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In this new novel from American crime-thriller writer Mark Gimenez, John Bookman, “Book”, is a constitutional law professor at the University of Texas. He’s frequently mentioned as a candidate for the Supreme Court but would rather be attempting to shape the money-obsessed young minds of the new scarily cynical generation of law students.
He’s as famous for his wars of words with politicians on TV talk shows as he is for taking on lost causes. When he receives a letter from a former student who has evidence of large-scale environmental crimes taking place in West Texas, Book is compelled to investigate.
The West Texas town of Marfa is almost another character in the story. Gimenez’s evocative descriptions of the natural beauty of the region, and Marfa in particular, are a compelling advertisement for the tourism board. It is difficult to get through some passages without at the very least developing a strong craving for Tex-Mex cuisine.
A former railroad town, Marfa reached the peak of its fame in the 1956 film Giant, starring James Dean and Rock Hudson. The town was rescued from its decline into poverty and joblessness by a burgeoning art movement, spearheaded by Donald Judd. Now a haven for rich folk from Dallas and New York, once-rural Marfa is schizophrenically torn between liberal and conservative, artists and cattle ranchers, Democrats and Republicans. (However, the obsession of one of the characters to define the sexuality of each and every person she came across got a little wearying for this reviewer. I understand that the tension between gay and straight is a big part of the us versus them standoff in rural communities, like Marfa, as the urban artist types move in, but it did feel a little unenlightened to harp on about it quite so repeatedly. We get it, move on.)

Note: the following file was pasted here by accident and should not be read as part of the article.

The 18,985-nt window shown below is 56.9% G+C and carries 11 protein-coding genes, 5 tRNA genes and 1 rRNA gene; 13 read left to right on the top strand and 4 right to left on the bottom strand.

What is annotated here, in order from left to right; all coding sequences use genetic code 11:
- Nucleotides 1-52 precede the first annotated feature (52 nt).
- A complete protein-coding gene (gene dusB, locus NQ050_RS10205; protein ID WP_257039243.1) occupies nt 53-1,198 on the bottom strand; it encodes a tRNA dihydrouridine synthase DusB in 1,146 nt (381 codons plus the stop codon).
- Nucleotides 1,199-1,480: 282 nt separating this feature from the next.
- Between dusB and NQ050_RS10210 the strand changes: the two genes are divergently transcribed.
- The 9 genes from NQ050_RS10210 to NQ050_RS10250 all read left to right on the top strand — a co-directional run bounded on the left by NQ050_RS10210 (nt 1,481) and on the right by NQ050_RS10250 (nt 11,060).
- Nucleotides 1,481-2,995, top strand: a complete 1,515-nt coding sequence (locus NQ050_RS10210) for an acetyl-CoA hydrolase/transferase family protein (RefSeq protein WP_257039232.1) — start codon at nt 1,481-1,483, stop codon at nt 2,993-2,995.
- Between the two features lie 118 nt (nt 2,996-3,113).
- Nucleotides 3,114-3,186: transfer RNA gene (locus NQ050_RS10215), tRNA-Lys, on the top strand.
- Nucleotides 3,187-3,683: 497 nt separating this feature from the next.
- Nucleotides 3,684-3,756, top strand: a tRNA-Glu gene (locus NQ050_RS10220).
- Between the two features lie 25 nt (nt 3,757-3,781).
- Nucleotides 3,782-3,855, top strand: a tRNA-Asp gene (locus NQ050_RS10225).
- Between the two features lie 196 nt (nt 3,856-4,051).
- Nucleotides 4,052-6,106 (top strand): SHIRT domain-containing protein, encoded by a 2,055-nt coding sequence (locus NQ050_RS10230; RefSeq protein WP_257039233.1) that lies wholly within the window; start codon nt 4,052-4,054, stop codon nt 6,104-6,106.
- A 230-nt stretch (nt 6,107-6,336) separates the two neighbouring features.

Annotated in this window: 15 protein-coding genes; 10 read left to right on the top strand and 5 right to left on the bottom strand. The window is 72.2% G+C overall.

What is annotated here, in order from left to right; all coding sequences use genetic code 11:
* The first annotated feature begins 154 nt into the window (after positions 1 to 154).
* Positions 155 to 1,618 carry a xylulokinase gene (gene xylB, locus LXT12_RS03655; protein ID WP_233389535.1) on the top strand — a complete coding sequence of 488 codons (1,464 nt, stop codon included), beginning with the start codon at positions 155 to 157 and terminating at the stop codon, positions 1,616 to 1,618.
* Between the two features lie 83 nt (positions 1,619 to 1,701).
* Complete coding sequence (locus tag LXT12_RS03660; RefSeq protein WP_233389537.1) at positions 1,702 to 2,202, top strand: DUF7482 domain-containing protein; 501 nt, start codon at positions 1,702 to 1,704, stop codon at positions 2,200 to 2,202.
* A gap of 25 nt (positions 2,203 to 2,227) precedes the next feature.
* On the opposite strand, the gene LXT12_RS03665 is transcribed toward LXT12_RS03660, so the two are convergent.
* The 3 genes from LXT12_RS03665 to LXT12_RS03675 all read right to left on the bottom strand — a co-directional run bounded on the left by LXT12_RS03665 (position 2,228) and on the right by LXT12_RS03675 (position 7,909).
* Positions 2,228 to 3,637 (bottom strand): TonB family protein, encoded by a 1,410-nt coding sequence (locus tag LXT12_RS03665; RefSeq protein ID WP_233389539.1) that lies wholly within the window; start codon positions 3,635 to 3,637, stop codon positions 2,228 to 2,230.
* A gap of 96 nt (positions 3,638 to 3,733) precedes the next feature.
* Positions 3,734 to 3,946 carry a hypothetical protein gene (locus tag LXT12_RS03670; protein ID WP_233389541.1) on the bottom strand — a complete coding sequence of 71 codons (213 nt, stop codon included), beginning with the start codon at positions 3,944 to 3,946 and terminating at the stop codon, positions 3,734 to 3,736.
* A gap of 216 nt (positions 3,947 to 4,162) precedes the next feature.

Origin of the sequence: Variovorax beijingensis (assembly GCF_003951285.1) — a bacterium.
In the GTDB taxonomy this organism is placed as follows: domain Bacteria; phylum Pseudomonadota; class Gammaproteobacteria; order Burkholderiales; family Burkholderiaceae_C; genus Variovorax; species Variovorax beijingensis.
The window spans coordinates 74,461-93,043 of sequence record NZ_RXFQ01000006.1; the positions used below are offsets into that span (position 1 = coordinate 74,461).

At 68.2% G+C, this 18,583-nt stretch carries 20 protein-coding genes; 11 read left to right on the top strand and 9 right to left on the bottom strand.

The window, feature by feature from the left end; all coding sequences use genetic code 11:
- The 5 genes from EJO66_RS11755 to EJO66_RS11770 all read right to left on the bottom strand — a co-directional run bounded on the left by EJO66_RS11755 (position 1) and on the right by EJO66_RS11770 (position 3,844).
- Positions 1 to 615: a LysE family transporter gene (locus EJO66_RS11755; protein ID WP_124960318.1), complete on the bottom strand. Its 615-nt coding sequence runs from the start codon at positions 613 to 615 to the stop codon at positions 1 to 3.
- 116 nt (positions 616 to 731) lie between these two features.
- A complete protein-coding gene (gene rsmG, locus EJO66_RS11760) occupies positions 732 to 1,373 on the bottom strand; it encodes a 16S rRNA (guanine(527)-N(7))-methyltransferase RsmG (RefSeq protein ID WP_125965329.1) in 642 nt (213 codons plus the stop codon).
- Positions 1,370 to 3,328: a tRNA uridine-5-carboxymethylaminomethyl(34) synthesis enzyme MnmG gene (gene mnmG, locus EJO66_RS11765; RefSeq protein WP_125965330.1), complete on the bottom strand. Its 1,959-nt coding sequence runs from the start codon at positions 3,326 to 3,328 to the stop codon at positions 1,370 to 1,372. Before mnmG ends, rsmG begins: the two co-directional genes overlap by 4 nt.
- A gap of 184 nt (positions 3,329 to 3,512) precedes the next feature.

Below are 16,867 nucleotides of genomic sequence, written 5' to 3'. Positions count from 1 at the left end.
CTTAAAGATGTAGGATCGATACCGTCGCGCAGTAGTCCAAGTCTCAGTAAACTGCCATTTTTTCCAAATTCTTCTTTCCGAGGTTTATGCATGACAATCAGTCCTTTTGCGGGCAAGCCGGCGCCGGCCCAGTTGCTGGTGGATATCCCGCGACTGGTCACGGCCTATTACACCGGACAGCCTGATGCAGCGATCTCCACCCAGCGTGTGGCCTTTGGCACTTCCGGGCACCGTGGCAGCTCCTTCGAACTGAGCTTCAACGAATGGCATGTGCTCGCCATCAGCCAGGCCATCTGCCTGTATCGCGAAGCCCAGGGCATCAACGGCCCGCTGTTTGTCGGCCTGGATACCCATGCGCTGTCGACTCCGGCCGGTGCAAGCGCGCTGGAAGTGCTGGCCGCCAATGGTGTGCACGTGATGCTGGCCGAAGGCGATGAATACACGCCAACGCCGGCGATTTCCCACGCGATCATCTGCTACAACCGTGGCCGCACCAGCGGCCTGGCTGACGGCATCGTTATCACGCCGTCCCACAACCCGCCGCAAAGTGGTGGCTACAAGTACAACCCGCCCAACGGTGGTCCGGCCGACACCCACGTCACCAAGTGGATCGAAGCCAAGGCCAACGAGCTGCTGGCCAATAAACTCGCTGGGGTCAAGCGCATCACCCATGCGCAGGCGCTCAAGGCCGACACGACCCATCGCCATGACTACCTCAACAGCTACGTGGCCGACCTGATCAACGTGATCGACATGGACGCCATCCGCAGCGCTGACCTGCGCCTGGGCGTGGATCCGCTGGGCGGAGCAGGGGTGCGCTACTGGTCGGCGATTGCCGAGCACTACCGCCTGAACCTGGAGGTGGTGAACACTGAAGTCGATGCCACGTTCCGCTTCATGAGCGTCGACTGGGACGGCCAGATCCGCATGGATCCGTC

Nowhere is the tension between old Marfa and new Marfa more pronounced than in the controversy over fracking. The locals working the natural gas wells are intensely protective of the industry that provides so many of them with jobs and equally fierce in their opposition to crusading environmentalists. With fracking causing similar concerns in New Zealand, this aspect of the story certainly made for a fascinating and topical read. Interestingly, the fracking how-to YouTube video that the characters watch in the book really exists and it is worth popping in a bookmark to take a quick break to look it up and watch it alongside them.
Through the character Professor Bookman and his Con Law One class, the book delivers a reasonable volume of constitutional law lessons (Obamacare, Roe v Wade, privacy rights) but it’s delivered in a way that is both easy to digest and interesting to read, even (perhaps especially) for a non-American audience.
As a former lawyer myself, there is something comforting about reading a legal thriller written by a lawyer (Gimenez practiced with a large law firm in Dallas, Texas); you can relax and trust that the legal content is probably pretty accurate. It makes for a more realistic and less distracting reading experience.
This is the third of Gimenez’s books that I have read and I have enjoyed them all. Con Law is an easy, pacey read with a film-script-worthy “shoot ‘em up” car chase climax. It seems that Professor Bookman is going to be a regular character in his own ongoing series and I look forward to meeting him again soon.
Review by Tiffany Matsis
by Mark Gimenez
Published by Hachette